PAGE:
I don't imagine the Dangleberry's headlining Reading or Leeds or any cover bands for that matter ( except a KISS cover band, which are always immense. )

Good point - could be a Bella thing. Not having been to Reading, Leeds or that ilk - I take it this is not really something that happens elsewhere?

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I've been in and out of cover bands since I was about 14 and always treated it as a totally separate experience from being in an original band. When I write and perform songs with Needleman, it's me expressing my opinions on subjects that really mean something to me. It's a way of sharing something personal and meaningful in a (hopefully) entertaining way.

 

In Sanctuary, and all the other cover bands I've been in, it was more about going to the pub, playing a few songs in styles I don't have much chance to experiment with otherwise (even classic rock material is well outwith my usual M.O. when composing music) and getting paid for it. It was, on the whole, a pretty shallow experience but a fun one that paid pretty well. Being in Sanctuary funded me buying the equipment we used to record the Needleman record, so it all feeds into the same creative pot.

 

Re: festivals - I agree with Frosty but that's mainly out of jealousy. I'd bend over backwards to play a main-stage festival slot with Needleman. Being in a cover band is a lot of work, there are a lot of songs to learn and the sets are long as fuck. It's not easy, but it's a very different kind of "difficult" to being in an original band. You learn, you don't create. You don't develop the same level of attachment to the songs so if one gets a shit reception, you can just cut it from the set, no big deal... But if you've poured blood and sweat into writing, re-writing and crafting a piece of you into a song and then have to cut it, it's like cutting an arm off! With that in mind, I feel that your average original band, even on a local scale, work much harder (or at least more intensely) that a comparable cover band. Ergo, I don't think a cover band have the same "right" to a place on a festival stage.

 

Tribute bands are different - if you're trying to recreate the experience of seeing a band who are now dead/gone, then you're catering to nostalgia and there's always a market for that. Especially at a festival.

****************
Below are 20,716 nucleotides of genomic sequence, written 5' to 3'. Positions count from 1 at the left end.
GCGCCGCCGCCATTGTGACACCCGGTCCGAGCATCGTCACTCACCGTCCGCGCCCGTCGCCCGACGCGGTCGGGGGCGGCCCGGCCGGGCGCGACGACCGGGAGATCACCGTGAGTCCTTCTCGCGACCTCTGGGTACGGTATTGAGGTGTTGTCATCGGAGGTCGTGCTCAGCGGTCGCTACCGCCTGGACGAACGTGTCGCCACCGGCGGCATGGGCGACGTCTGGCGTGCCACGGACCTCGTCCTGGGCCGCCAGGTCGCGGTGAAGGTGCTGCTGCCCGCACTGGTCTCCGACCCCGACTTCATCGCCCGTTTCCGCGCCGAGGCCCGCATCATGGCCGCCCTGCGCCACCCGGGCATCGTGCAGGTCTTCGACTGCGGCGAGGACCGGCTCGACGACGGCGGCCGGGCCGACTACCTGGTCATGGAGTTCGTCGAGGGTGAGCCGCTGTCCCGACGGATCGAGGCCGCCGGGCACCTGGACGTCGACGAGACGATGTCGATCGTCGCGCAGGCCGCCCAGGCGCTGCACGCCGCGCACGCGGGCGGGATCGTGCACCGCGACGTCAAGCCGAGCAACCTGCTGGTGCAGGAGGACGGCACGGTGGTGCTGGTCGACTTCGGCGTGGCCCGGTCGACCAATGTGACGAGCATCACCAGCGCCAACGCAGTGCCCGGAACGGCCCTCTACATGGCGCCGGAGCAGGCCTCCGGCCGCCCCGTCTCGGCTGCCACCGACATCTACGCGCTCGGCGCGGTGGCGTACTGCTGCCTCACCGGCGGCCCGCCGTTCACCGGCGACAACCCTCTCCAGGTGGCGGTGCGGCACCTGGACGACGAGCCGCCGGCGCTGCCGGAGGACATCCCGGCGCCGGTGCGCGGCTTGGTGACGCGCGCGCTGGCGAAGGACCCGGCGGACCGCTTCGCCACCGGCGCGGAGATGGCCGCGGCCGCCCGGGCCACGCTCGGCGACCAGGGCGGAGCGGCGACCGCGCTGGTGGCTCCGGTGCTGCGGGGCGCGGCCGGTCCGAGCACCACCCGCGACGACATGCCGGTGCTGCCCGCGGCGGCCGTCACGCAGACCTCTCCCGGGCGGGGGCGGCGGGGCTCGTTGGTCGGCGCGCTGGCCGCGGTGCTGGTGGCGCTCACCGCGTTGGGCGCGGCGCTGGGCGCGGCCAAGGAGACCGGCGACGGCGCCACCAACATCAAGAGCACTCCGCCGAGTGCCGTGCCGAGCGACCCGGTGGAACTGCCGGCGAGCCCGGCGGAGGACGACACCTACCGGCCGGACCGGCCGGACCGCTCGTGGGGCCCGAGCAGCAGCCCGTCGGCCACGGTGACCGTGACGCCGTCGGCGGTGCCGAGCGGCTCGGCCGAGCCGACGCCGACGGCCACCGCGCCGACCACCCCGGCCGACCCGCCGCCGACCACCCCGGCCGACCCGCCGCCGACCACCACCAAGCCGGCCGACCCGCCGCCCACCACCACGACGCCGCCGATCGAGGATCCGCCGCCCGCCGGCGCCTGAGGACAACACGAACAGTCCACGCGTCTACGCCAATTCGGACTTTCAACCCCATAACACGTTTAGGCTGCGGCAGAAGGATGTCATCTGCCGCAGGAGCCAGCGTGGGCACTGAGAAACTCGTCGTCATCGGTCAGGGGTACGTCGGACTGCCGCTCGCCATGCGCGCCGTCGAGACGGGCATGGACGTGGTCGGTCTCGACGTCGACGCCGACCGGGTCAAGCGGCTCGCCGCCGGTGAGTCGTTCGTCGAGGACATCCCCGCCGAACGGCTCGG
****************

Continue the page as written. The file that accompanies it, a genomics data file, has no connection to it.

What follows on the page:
Bottom line, I think a venue paying a cover band is pretty daft when you can turn a CD up loud and get the same atmosphere with a DJ at a sliver of the cost and I don't understand why people want to see cover bands either - I don't understand why you'd want to see LIVE music specifically but want to go to tunnels and see someone who has really sweated over their art and busted their ass to create something. That being said, if that's what people want, it's what promoters will book.

 

As a slight aside, I remember when I first started playing originals, both my parents kept badgering me to play covers in the set - "Get the crowd on your side by playing some Oasis songs that everyone knows and likes, THEN play your own stuff..." fucked me right off. It's that same redneck attitude that keeps a lot of punters in the Globe on a Saturday night: "I've heard this song before, that means I like it." / "This is unfamiliar, that means it's shite!"

 

xx

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Good point - could be a Bella thing. Not having been to Reading, Leeds or that ilk - I take it this is not really something that happens elsewhere?

 

In the 10 years or so I've been going to Leeds I've never seen (noticed) a cover band on any stage. Presumably there may be some tucked away in the little tents and shit, tough.

 

xx

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Valid form of musical and artistic expression? Or easy way to make lots of money out of people who don't really like music?

 

 

most cover bands don't make loads of money

 

I think the people who go to see cover bands do like music , just maybe not the same music that you like , that doesn't make it bad music

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Bottom line, I think a venue paying a cover band is pretty daft when you can turn a CD up loud and get the same atmosphere with a DJ at a sliver of the cost and I don't understand why people want to see cover bands either - I don't understand why you'd want to see LIVE music specifically but want to go to tunnels and see someone who has really sweated over their art and busted their ass to create something. That being said, if that's what people want, it's what promoters will book.